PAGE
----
Citrus growers said Tuesday they lost at least $800 million during a recent five-day freeze, the most devastating blow to the industry in more than a decade.
The report by California Citrus Mutual is the first detailed accounting of the cold snap — originally estimated to cost nearly $1 billion — that is expected to leave 12,000 workers out of jobs and increase fruit prices.
More than 70 percent of the state’s citrus crop was hanging on the trees during the frost earlier this month, ruining most navel and Valencia oranges, nearly all of the tangerines and damaging lemon trees in the Imperial Valley, said Joel Nelsen, president of California Citrus Mutual, a trade organization.
“We expect that number to grow. We’re going to find more damages along the way but some of that we won’t know until spring or even summer,” Nelsen said.
The recent freeze hit farmers harder than a three-day cold snap in 1998, which caused an estimated $700 million in losses.
While a weeklong freeze knocked out the entire citrus crop in 1990, the recent cold hit a broader swath of crops, killing avocados in the San Diego area, strawberries along the coast, and cut flowers in parts of Southern California.
Those growers are still tallying losses and some won’t know the impact until spring, but state agriculture officials said overall losses could top $1 billion.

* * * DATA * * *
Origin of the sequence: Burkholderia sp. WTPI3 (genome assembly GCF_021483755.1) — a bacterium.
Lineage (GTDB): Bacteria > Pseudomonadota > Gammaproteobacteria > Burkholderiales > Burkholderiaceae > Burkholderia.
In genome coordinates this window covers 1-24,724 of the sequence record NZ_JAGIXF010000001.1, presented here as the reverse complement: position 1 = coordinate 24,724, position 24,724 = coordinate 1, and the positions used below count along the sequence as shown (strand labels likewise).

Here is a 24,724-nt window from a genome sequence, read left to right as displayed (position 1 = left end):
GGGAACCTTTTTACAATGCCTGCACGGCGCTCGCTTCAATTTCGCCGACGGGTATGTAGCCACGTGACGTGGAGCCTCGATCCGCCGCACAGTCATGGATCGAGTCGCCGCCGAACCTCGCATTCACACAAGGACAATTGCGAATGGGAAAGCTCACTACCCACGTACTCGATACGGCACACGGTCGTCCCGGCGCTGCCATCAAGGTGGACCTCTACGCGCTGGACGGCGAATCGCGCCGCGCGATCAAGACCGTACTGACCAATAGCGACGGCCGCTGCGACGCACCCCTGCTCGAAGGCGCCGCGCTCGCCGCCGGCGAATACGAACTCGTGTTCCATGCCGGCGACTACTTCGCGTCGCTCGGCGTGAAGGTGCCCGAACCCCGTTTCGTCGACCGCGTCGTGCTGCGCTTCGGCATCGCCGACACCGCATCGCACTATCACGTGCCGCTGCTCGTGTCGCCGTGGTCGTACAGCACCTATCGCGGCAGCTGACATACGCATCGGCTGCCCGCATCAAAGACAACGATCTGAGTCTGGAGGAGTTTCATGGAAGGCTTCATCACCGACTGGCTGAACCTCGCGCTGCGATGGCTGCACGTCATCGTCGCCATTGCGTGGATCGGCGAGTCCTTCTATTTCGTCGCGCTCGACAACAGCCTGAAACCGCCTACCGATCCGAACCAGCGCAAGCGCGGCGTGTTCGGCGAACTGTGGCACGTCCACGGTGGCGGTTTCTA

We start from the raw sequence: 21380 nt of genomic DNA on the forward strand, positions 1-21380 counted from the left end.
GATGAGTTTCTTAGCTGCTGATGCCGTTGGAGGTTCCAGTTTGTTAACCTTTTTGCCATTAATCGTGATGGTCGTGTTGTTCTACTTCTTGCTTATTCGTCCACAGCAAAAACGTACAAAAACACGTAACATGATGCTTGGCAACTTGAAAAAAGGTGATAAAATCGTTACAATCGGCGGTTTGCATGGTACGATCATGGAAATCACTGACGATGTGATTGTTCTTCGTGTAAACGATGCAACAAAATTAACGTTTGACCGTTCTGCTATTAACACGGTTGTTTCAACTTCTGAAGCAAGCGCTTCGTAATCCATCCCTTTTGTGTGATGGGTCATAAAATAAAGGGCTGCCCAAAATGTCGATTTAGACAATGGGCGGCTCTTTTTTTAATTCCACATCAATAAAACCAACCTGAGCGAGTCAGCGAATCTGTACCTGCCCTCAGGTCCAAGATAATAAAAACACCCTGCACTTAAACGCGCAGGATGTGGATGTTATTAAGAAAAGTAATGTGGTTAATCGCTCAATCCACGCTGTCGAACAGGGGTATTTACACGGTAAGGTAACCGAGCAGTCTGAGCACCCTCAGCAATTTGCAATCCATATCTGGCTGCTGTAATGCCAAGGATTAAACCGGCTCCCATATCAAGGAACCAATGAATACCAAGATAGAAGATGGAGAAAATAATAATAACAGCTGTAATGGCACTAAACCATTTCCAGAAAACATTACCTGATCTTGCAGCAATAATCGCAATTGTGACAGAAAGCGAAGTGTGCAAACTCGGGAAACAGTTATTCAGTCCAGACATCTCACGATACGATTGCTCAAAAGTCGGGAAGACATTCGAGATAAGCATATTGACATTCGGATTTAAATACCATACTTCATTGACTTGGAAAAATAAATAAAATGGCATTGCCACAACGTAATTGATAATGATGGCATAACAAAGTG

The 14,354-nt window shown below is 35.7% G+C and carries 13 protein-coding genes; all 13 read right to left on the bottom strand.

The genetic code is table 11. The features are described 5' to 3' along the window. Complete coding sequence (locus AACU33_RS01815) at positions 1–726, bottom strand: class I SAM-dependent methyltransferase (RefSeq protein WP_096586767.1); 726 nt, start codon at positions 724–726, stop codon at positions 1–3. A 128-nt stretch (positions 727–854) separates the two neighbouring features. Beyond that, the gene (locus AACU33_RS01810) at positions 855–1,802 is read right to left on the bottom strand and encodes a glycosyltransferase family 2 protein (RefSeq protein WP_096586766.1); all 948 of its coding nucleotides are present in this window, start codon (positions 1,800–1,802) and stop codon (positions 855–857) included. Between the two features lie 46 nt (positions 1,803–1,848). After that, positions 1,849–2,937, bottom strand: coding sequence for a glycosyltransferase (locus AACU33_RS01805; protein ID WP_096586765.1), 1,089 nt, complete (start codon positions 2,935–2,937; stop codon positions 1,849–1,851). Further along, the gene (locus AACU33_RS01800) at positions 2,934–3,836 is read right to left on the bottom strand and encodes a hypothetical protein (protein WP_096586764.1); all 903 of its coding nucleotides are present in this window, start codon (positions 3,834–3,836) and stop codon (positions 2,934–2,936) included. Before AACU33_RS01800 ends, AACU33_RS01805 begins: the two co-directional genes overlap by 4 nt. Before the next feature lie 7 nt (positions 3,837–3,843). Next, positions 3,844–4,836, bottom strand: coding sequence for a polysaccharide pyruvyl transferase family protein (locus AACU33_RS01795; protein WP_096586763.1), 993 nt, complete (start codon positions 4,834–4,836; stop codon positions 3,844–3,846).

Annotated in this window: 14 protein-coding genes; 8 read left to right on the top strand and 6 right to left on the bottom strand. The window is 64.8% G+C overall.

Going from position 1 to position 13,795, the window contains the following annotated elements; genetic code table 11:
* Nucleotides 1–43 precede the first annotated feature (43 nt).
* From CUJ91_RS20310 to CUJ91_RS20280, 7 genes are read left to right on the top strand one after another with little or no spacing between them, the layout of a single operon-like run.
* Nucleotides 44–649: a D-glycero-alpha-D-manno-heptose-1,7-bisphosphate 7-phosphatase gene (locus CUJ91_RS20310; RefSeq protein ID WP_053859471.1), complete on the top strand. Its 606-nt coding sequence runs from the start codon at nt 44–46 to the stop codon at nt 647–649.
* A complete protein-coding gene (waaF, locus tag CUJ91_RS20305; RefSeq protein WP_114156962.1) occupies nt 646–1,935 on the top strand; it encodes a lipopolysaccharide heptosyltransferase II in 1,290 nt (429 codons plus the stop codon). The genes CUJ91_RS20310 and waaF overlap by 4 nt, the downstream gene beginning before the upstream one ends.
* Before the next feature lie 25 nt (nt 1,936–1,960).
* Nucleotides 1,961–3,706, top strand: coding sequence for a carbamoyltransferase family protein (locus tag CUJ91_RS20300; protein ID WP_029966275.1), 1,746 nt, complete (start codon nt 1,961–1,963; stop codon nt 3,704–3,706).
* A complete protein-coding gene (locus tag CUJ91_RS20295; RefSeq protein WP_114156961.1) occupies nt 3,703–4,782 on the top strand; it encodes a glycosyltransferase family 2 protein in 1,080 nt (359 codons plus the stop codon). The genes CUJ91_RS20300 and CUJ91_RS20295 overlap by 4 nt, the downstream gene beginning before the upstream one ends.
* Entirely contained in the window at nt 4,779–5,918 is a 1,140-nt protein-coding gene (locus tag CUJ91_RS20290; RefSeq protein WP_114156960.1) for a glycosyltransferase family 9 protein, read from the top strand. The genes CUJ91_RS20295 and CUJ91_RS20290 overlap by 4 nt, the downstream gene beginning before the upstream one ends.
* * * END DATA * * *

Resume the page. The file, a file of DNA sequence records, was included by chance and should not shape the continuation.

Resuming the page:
Avocado growers saw as much as 30 percent of this year’s projected 400 million pound crop freeze and fall off the trees, according to the California Avocado Commission.
It will be several weeks before a more solid assessment can be made, but the commission said there will be enough avocados to meet demand for Super Bowl weekend. Later in the year, imports from Chile and Mexico will be brought in and prices will rise, said Mark Affleck, commission president.
Strawberries will take at least six weeks to rebound, a temporary setback to a crop that grows year-round in the state, according to the California Strawberry Commission.
State officials have stepped in to help, with Gov. Arnold Schwarzenegger asking the U.S. Small Business Administration to help growers secure loans in disaster areas. Insurance Commissioner Steve Poizner declared an emergency to allow assessors as far away as Texas and Florida help with an expected load of 3,000 crop insurance claims.
Growers had expected to earn $1.5 billion dollars from fresh citrus this year, but now many are trying to salvage what they can for juice, Nelsen said.
For consumers, some of the impact won’t be felt for some time.
“There’s a $114 million loss in lemons, which means a major interruption in availability this summer,” he said.